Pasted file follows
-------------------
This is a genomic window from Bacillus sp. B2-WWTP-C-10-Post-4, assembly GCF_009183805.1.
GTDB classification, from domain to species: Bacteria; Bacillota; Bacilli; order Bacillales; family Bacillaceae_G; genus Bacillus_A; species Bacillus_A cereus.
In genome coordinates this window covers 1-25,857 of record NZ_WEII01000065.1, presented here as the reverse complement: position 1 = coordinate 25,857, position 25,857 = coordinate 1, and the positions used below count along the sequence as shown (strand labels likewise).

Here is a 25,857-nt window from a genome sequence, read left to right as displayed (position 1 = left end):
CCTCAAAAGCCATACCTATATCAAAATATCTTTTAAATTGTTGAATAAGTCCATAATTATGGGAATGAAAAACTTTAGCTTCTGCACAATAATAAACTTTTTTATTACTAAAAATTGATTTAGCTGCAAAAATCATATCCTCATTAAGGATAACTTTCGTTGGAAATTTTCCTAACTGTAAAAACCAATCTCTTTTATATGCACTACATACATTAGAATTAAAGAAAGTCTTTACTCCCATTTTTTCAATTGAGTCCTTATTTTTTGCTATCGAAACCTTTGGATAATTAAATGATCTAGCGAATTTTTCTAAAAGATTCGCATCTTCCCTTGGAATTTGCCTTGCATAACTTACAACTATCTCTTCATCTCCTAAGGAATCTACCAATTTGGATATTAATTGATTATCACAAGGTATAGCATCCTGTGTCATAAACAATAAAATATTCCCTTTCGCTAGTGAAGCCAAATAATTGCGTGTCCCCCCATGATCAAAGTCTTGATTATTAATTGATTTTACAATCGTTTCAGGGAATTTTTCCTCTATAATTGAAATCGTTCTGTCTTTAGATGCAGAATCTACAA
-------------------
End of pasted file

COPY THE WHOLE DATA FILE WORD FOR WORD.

This is a genomic window from Bacillus sp. B2-WWTP-C-10-Post-4, assembly GCF_009183805.1.
GTDB classification, from domain to species: Bacteria; Bacillota; Bacilli; order Bacillales; family Bacillaceae_G; genus Bacillus_A; species Bacillus_A cereus.
In genome coordinates this window covers 1-25,857 of record NZ_WEII01000065.1, presented here as the reverse complement: position 1 = coordinate 25,857, position 25,857 = coordinate 1, and the positions used below count along the sequence as shown (strand labels likewise).

Here is a 25,857-nt window from a genome sequence, read left to right as displayed (position 1 = left end):
CCTCAAAAGCCATACCTATATCAAAATATCTTTTAAATTGTTGAATAAGTCCATAATTATGGGAATGAAAAACTTTAGCTTCTGCACAATAATAAACTTTTTTATTACTAAAAATTGATTTAGCTGCAAAAATCATATCCTCATTAAGGATAACTTTCGTTGGAAATTTTCCTAACTGTAAAAACCAATCTCTTTTATATGCACTACATACATTAGAATTAAAGAAAGTCTTTACTCCCATTTTTTCAATTGAGTCCTTATTTTTTGCTATCGAAACCTTTGGATAATTAAATGATCTAGCGAATTTTTCTAAAAGATTCGCATCTTCCCTTGGAATTTGCCTTGCATAACTTACAACTATCTCTTCATCTCCTAAGGAATCTACCAATTTGGATATTAATTGATTATCACAAGGTATAGCATCCTGTGTCATAAACAATAAAATATTCCCTTTCGCTAGTGAAGCCAAATAATTGCGTGTCCCCCCATGATCAAAGTCTTGATTATTAATTGATTTTACAATCGTTTCAGGGAATTTTTCCTCTATAATTGAAATCGTTCTGTCTTTAGATGCAGAATCTACAA